Photo by Rafael Duarte
Koh Phangan, Thailand
Johan Carlsson watches two teenage boys fight through the screen of his smart phone.
Elbow jabs into upper shoulders. Foot cracks against shins. Bare torsos glistening with liniment oil jostle through a Muay Thai clinching sequence that escalates in tune with intensifying drums, Javanese flute, and cymbals.
During the first fight, a blow to the skull knocks a scrawny 16-year-old unconscious for upwards of 10 seconds. He's eventually revived with a splash of water and menthol waved under the nose.
Flanking Carlsson are a few hundred rowdy, mostly Caucasian men in their early 20s chugging Beer Chang and whiskey-Red Bulls from plastic sand buckets with straws. Spectators have each paid 500THB (about US$15) to view five bouts, a few hundred more for ringside seats reserved with their names scrawled on white paper.
It's one night before Thailand’s infamous Full Moon Party, a cash-cow event on this south-eastern beach island that draws thousands of Westerners donning bikinis, day-glow body paint, and not much else for what often amounts to a five-day bender. It’s a sweltering July evening and three sets of teenagers and two pairs of adults are competing at the Haadrin Beach arena. Most are shack-dwelling locals who began eking out survival from the ring as young as age 8, sending the windfall home to their families. But the star attraction is a 14-year-old Swedish kid named Rasmus, who's got no clue that his age of innocence and cool Euro cachet have made him the crowd favourite.
Rasmus is Carlsson's son, and his father is nervously filming the boy's public debut in the ring. Inside the men's toilet, just before the gong sounds, Carlsson confides in a stranger that he's betting his son will lose.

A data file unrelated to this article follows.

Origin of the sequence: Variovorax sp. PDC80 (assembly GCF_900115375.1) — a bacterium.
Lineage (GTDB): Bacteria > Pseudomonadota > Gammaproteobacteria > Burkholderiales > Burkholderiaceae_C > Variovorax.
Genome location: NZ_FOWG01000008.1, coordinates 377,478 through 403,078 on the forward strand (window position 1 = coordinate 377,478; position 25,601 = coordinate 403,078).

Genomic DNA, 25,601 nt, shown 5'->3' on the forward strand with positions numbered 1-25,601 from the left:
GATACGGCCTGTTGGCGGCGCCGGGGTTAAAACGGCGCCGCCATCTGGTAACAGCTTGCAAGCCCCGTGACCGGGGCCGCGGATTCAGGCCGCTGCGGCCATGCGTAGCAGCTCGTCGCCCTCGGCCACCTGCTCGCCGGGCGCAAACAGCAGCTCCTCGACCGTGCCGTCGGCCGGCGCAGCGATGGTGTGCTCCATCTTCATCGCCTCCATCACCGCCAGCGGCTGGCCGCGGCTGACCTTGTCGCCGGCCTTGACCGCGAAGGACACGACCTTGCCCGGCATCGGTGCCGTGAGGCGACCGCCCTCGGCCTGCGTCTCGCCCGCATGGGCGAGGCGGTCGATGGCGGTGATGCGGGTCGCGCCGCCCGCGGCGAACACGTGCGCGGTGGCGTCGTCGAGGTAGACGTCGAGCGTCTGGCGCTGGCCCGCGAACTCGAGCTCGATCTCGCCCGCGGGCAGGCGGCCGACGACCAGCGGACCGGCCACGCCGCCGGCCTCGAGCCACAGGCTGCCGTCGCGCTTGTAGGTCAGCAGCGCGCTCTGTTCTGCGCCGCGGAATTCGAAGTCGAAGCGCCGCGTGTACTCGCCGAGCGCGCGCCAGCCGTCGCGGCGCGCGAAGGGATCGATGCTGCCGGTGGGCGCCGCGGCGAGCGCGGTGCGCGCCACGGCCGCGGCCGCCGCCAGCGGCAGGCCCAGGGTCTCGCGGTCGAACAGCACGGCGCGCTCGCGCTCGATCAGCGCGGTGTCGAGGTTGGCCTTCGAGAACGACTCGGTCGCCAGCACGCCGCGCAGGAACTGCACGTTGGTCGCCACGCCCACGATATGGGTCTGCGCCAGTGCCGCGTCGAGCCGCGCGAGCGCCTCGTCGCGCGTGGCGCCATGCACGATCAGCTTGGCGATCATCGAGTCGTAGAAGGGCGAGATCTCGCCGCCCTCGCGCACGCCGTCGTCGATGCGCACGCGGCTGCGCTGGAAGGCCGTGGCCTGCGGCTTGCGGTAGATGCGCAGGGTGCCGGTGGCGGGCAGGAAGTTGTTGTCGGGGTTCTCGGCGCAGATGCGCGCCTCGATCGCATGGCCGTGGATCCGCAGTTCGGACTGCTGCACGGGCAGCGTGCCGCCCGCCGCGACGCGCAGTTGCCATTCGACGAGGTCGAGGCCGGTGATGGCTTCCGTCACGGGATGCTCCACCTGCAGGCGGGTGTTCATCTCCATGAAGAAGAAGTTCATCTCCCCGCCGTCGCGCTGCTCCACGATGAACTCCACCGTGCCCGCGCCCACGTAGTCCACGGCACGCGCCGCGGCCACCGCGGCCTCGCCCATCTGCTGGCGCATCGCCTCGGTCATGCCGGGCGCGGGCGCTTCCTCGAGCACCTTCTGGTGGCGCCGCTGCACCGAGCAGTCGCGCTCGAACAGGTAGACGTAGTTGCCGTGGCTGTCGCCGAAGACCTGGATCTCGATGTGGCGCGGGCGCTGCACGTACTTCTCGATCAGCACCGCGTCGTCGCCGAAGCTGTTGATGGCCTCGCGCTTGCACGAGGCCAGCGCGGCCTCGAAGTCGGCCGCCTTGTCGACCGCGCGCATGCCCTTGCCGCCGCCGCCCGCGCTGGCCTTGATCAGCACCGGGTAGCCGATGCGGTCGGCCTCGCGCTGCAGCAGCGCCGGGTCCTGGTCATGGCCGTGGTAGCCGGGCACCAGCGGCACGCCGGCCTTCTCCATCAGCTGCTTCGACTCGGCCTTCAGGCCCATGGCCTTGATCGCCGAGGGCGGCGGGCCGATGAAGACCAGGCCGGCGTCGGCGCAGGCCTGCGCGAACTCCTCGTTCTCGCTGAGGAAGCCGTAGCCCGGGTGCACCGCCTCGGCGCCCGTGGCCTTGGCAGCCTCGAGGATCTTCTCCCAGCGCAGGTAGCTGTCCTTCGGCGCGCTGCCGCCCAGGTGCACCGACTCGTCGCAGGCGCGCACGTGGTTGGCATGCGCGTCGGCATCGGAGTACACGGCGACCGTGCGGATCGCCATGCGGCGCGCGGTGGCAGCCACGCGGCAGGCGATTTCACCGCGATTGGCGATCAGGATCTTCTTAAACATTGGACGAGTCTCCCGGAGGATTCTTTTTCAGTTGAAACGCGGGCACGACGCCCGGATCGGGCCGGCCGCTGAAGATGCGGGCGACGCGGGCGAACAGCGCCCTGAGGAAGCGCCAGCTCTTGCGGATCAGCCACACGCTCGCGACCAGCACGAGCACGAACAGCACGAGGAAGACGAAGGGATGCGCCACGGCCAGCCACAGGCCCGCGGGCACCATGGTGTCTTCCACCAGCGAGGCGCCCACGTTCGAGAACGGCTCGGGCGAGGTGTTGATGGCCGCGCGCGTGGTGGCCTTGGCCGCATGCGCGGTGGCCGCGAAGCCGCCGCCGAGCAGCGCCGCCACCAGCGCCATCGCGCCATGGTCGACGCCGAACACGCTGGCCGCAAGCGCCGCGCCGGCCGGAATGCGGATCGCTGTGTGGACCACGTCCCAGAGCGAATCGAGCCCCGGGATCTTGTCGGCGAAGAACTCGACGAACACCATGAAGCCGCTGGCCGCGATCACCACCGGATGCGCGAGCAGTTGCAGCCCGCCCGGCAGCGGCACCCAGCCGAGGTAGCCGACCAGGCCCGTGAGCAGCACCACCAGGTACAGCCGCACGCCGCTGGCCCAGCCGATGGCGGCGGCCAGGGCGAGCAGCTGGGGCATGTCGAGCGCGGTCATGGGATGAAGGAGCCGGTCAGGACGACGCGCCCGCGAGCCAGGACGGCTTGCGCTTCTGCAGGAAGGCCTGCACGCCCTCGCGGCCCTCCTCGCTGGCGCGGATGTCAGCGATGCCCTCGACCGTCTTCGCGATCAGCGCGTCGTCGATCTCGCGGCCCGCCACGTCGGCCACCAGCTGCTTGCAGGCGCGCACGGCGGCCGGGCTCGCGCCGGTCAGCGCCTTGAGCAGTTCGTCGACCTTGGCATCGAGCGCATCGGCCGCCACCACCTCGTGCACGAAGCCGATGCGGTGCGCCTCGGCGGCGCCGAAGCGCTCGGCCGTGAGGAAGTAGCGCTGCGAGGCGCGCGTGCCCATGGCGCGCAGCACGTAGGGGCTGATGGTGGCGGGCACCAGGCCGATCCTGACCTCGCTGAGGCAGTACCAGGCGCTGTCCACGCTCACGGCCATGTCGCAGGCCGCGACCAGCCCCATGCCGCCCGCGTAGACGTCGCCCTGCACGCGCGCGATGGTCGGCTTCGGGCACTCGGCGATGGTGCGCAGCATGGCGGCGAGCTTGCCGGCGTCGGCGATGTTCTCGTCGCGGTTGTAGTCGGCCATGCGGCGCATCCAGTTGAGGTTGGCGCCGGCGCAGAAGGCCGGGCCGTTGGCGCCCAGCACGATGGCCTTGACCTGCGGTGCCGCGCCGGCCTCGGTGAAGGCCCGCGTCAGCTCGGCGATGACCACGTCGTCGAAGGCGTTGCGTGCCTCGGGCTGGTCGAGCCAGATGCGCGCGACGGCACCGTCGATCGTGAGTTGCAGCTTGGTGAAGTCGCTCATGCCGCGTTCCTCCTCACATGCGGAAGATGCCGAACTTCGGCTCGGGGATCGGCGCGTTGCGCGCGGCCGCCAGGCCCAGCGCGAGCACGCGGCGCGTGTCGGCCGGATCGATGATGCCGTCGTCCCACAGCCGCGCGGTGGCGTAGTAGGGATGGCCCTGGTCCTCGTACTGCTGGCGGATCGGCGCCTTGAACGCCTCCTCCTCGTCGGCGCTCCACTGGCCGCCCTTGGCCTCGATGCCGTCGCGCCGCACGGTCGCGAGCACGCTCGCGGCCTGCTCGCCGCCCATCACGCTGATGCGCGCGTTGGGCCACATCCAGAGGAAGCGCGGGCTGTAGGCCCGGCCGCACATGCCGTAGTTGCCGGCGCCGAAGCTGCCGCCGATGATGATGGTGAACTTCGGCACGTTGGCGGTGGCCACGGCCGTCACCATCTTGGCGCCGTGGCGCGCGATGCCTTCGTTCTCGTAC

Photo by Kim Lagerhem
Somewhere around the 25th time Rasmus ran away from home, Carlsson, a 40-year-old divorcee, paused his job as a carpenter and transplanted himself and son from Sweden to a Muay Thai training camp in the Thailand jungle.
"Before, I was worried. This time I was really angry. So selfish, just thinking of himself all the time," Carlsson says, recalling the weekend last April he spent scouring back streets and woods in their hometown of Gothenburg, Sweden.
Rasmus played youth hockey for a top-three team in the northern European country but had quit the previous December after a falling out with his dad. He soon faltered with schoolwork, was caught smoking cigarettes, and sometimes physically lashed out at his parents. Carlsson, who had split from his wife 13 years prior, got consensus from her and a community social worker that a drastic solution was required. Perhaps a wallop of tough love.
"I said, ‘This summer is going to be the most important in Rasmus’ life,’" Carlsson says.
The duo arrived at Diamond Muay Thai camp on Koh Phagnan island, 450 kilometres south of Bangkok, in the Gulf of Thailand, in early June to begin side-by-side training in "the art of eight limbs.” Carlsson paid 17,000THB (US$525) for his son to train, eat, and sleep at the open-air gym and bungalows, nestled amongst coconut groves and rainforest in a clearing a good distance from the ruckus party beach. The owner of the camp is a former military champion who tailors lessons to foreigners and locals alike in his facility shared by light-footed geckos and the odd copperheaded racer snake.
Carlsson considered the move a crucial investment in his son's future. He hoped the ancient killing technique, usually explained as having been developed to slay enemies on Southeast Asian battlefields, would transform Rasmus’ inner punk into a respectful young man.
Photo by Rafael Duarte
Muay Thai has evoked criticism outside its country of origin. Fighters wear just boxing gloves and a groin guard under snazzy shorts. The World Muay Thai Council, which is the sport's governing body, stipulates competitors must be 15 years or older, although children routinely participate in public contests complete with high wagers. A 2009 report to the United Nations' committee on the rights of a child red-flags the practice as a concern, while the Thailand Ministry of Education found in 2007 that 20,000 youngsters were active in the sport. Muay Thai was barred from the school curriculum in the 1920s owing to its high prevalence of injuries.
Still, champion fighter Suwan "Phu" Chansri laughs from his gut at the notion that competitors of any age should don protective gear.
"Helmets for motorbikes," says the 37-year-old, still strong despite dozens of beatdowns during his 500-fight, pan-Asian career, in broken English. Chansri now trains his own international roster of students by day and emcees live fights by night, including Rasmus' premiere.